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NW Fishletter #389, January 7, 2019

[7] EPA Faces New Court Order Over Oregon's Water Temperature Plans

After finding more than a year ago that water temperature cleanup plans for rivers across Oregon must meet the biological needs of fish, a federal judge has asked the EPA, the state of Oregon and an environmental group to work together to develop a schedule to update those plans.

In a Dec. 12 opinion and order in Northwest Environmental Advocates v. U.S. Environmental Protection Agency, U.S. District Judge Marco Hernández rejected both EPA's request for 12 years to come up with new plans, but also did not order new plans in 120 days, as NWEA sought. The state of Oregon is an intervenor-defendant in the case.

Recognizing it will take longer than three months, and also that 12 years is "unreasonable," Hernández encouraged the parties to meet and formulate a "TMDL-by-TMDL schedule" for changing each waterway's cleanup plan from one based on natural condition criteria to one based on the biological needs of salmon and steelhead. He wants a joint schedule by March 11. "If necessary, the court will schedule an additional hearing to resolve any remaining disputes," Hernández wrote.

The judge also rejected the EPA's request for more time to develop two specific TMDLs, and ordered the agency to adhere to an April 2017 order giving it two years--until April 11, 2019--to complete a TMDL for mercury pollution in the Willamette River, and for temperature in the Klamath River.

TMDLs, or total maximum daily loads, are plans to restore impaired water bodies required under the federal Clean Water Act. They identify the maximum amount of pollutants that water bodies can receive and still meet water quality standards, including standards for temperature.

NWEA applauded the decision. "After waiting decades for the agencies to establish and then use temperature goals for Oregon waters that are safe for salmon, it is gratifying to see the end in sight," Nina Bell, NWEA's executive director said in a news release.

The case is similar to an October ruling in U.S. District Court in Seattle--Columbia Riverkeeper et al. v. Scott Pruitt et al.--in which a judge ordered the EPA to develop TMDLs in large portions of the Snake and Columbia rivers. States are generally charged with developing the cleanup plans for their own waters, and the EPA approves them. The duty falls to the EPA when states fail to develop a plan.

The EPA is appealing that decision in the 9th U.S. Circuit Court of Appeals.

In the Oregon case, the EPA had approved Oregon's TMDLs for temperature in numerous rivers and other water bodies throughout Oregon--including portions of the Snake and Columbia rivers that border Oregon--and the Willamette, Rogue, Umpqua, Grande Ronde, John Day, Klamath, Umatilla, Hood, Malheur and Sandy rivers.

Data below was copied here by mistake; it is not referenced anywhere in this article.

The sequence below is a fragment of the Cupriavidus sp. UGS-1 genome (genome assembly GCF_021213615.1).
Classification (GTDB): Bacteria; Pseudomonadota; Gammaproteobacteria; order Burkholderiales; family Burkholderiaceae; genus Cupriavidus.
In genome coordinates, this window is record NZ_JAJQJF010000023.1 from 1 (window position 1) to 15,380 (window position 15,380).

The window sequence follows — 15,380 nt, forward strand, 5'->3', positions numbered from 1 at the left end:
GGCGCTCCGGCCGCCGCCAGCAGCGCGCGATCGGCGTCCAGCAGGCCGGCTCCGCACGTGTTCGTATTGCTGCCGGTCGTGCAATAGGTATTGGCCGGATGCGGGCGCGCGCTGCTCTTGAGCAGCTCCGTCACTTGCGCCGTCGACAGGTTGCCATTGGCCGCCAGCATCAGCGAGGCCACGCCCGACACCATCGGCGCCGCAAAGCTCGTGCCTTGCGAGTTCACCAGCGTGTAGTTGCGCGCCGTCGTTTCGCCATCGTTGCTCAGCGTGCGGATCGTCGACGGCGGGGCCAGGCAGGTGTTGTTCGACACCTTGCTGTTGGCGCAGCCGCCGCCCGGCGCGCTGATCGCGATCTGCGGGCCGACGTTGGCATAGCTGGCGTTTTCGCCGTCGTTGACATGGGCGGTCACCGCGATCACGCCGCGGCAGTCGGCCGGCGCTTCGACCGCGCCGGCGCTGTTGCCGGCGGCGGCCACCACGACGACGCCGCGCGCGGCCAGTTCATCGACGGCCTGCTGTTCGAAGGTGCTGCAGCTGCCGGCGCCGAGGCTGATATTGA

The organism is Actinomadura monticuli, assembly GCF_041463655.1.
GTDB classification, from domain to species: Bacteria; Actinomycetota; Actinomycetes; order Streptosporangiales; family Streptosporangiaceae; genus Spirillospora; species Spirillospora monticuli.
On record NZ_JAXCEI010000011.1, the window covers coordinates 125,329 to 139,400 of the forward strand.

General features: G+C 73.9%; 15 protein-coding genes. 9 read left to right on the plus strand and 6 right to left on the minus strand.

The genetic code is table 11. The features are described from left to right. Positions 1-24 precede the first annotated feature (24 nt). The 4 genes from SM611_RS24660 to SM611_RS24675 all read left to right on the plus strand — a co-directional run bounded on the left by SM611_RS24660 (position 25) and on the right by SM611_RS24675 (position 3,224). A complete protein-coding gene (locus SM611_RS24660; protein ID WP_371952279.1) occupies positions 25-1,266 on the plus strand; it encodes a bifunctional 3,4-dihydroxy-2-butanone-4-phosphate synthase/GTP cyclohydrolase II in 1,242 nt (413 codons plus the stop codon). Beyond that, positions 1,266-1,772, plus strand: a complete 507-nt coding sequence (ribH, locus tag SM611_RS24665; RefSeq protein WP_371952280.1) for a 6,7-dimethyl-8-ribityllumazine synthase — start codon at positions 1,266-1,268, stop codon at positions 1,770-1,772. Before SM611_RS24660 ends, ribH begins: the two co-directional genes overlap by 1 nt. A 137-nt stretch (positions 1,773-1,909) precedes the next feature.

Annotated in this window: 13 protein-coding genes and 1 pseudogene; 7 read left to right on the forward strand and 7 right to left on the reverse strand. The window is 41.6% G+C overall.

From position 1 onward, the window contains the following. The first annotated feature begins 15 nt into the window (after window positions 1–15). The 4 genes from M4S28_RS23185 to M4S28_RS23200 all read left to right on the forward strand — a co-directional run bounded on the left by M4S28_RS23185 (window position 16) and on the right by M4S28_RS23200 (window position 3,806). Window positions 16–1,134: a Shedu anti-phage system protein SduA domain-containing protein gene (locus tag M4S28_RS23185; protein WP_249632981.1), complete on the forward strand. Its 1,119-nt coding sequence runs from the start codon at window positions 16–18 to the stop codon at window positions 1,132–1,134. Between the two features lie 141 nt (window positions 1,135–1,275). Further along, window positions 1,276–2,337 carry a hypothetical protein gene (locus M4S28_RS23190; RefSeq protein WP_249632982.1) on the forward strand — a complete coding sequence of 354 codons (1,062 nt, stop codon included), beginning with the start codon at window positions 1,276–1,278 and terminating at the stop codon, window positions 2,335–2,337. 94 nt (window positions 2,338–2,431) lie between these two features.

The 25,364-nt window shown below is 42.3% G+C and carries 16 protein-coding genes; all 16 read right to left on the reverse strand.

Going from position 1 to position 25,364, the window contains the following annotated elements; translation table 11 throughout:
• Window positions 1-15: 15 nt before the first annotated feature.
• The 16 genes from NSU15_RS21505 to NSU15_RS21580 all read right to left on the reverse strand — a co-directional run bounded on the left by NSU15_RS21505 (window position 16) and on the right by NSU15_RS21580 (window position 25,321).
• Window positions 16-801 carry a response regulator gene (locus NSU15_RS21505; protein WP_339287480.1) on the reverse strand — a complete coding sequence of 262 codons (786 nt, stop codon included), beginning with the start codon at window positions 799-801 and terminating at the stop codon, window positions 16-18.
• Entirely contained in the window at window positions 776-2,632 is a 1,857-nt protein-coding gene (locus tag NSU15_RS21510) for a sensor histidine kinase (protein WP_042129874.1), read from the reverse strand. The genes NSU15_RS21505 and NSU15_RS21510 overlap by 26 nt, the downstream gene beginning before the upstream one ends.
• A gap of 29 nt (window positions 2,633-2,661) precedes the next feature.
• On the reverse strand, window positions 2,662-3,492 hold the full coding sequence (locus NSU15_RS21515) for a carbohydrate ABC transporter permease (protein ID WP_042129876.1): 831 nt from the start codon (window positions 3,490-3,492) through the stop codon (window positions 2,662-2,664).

Those TMDLs contained criteria requiring that the biological needs of salmonids are met at various life stages, but included "natural conditions criteria" that superseded the biological criteria. The natural conditions criteria allowed for higher water temperatures as long as those temperatures were not the result of human activities.

According to the judge's ruling, that allowed for higher water temperatures than the biologically-based criteria in most water bodies--in some instances, substantially higher. In a news release, NWEA said that biologically-based TMDLs would limit water temperatures to between 16 C and 18 C (61 F to 64 F), while under natural conditions criteria, water temperatures in some waterways could go as high as 32 C (90 F), which can kill salmon within seconds.

But, the judge wrote, the EPA and Oregon contend that practical differences between the natural conditions criteria and biological criteria are "modest or nonexistent," because the TMDLs also include a "human use allowance," meaning human activities can only cause water temperatures to exceed temperature limits by 0.3 C (0.54 F), including all point and nonpoint sources.

While the EPA and Oregon contend that the regulation is functionally controlled by the minimal increase allowed by human sources, Hernández found that the purpose of TMDLs is not only to set limits on pollution, but also to bring impaired waters into compliance with "applicable criteria."

Allowing for natural conditions criteria rather than biologically based criteria "could affect on-the-ground restoration and rehabilitation efforts because it could lead to the misprioritization of projects and the misallocation of state, municipal, and nongovernmental resources," the judge ruled. -K.C. Mehaffey

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NW Fishletter is produced by NewsData LLC.
Publisher/Editor-in-Chief: Mark Ohrenschall, Editor: K.C. Mehaffey
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